Chapter

Jack Buchanan and British Musical Comedy of the 1930s

Andrew Spicer

in Film's Musical Moments

Published by Edinburgh University Press

Published in print July 2006 | ISBN: 9780748623440
Published online March 2012 | e-ISBN: 9780748651115 | DOI: http://dx.doi.org/10.3366/edinburgh/9780748623440.003.0006
Jack Buchanan and British Musical Comedy of the 1930s

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This chapter considers the relationship between performance and star persona in the films of Jack Buchanan, one of Britain's most successful male stars of the period. Buchanan dominated the interwar period, establishing himself as an international icon through his musical comedies on stage and screen. Focusing on the way in which the crossing of social barriers in order to romance a heroine from a different class was a regular trope in the British films of the 1930s, the chapter argues that such stories offered audiences fantasies of success and social esteem without overtly challenging the status quo. The debonair, upper-class ‘man-about-town’ was an important figure in British popular culture during the interwar period but, surprisingly, continued to appear well into the post-war years up to the early 1960s, despite the emergence of youth culture in the 1950s. Moreover, Buchanan's star persona was remarkably consistent throughout his career and was strikingly close to his presence as an actor.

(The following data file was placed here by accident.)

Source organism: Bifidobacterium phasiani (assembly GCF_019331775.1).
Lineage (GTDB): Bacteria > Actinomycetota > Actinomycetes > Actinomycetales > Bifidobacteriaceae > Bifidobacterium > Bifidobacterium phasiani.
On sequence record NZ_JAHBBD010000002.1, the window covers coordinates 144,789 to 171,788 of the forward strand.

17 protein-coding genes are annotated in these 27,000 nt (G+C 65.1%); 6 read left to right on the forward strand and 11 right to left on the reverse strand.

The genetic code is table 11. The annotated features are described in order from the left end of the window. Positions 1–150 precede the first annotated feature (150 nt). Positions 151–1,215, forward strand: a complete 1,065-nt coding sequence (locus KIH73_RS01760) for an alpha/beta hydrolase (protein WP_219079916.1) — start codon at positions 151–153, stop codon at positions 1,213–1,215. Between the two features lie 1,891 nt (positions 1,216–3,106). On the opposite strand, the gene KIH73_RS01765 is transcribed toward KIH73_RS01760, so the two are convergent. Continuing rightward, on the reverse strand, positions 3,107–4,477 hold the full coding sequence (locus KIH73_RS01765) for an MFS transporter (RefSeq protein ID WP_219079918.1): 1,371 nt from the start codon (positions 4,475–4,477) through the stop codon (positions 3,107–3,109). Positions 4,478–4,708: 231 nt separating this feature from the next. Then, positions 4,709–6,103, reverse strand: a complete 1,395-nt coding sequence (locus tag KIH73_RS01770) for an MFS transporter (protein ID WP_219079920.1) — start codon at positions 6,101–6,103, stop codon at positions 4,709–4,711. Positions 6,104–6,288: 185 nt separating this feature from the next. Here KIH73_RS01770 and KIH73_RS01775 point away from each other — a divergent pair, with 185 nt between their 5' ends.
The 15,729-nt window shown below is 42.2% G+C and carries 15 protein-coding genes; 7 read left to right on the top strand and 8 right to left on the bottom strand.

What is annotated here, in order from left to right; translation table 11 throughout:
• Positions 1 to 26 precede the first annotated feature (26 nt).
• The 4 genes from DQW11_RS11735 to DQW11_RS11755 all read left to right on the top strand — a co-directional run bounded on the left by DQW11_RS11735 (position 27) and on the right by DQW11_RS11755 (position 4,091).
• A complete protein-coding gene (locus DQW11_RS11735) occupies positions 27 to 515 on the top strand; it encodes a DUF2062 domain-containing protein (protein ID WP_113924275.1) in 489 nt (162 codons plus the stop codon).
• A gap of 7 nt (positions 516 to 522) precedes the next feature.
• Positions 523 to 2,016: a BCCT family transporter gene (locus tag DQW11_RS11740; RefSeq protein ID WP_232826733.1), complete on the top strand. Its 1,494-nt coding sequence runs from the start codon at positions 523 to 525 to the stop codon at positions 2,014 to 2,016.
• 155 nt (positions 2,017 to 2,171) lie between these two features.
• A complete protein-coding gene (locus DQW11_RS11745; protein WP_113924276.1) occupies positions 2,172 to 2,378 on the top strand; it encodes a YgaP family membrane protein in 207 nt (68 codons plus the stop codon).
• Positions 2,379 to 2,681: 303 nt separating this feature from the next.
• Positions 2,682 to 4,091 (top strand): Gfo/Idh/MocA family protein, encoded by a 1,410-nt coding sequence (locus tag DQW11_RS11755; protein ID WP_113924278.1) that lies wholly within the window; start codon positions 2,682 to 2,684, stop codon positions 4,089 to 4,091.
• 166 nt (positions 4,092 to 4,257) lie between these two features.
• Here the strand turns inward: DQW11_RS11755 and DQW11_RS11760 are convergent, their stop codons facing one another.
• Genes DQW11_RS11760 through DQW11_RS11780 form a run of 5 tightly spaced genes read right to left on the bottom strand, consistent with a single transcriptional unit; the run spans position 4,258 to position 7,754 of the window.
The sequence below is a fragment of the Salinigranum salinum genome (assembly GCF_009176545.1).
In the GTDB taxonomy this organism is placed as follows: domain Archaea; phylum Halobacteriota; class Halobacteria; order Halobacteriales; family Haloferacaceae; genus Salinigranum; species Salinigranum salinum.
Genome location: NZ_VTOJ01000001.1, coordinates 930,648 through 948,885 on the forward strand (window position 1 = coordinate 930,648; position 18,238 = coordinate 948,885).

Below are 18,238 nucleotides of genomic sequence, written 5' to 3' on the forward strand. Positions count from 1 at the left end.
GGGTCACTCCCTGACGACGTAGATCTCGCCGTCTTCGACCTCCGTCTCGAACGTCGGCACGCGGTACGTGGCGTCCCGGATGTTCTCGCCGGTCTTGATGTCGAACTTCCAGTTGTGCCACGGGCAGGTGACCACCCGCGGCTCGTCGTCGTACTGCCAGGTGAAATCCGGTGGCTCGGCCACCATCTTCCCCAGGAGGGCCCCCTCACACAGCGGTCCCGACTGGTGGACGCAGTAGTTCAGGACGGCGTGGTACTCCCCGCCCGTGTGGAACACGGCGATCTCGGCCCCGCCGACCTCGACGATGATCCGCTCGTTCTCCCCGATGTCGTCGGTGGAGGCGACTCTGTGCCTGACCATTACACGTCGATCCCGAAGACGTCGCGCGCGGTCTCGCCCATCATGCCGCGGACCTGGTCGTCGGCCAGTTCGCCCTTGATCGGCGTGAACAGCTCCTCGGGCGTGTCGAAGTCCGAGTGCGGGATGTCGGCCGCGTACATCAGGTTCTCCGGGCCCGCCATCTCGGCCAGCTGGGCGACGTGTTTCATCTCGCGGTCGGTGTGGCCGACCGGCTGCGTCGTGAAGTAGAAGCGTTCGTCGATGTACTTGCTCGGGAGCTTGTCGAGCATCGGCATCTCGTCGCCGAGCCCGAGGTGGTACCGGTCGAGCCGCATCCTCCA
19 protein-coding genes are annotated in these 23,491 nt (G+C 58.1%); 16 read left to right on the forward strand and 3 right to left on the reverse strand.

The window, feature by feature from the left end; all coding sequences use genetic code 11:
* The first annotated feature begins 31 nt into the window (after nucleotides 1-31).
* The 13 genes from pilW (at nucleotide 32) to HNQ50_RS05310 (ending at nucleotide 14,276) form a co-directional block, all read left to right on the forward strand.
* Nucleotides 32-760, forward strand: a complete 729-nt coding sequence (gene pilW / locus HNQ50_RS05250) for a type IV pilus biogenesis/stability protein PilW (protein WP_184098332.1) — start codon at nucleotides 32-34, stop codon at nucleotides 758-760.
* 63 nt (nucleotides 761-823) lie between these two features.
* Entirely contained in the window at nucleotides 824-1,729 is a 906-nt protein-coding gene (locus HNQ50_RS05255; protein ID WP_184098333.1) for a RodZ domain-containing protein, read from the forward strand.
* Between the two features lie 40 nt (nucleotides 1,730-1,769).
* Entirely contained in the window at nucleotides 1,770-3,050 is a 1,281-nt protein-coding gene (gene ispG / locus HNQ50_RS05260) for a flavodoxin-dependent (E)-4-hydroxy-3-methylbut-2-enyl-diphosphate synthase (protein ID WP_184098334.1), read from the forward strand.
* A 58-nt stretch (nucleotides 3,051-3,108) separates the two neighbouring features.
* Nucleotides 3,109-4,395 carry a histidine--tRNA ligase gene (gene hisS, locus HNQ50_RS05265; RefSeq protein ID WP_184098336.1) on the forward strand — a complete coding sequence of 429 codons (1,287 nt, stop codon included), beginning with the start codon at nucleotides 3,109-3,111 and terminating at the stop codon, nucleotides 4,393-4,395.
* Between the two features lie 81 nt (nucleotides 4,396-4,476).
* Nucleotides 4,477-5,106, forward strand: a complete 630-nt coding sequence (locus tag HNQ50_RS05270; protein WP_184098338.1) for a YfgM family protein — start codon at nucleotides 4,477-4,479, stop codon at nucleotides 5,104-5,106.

Keywords: Jack Buchanan; star persona; Britain; musical comedies; films; social barriers; social esteem; man-about-town; popular culture; youth culture

Chapter.  5872 words.  Illustrated.

Subjects: Film

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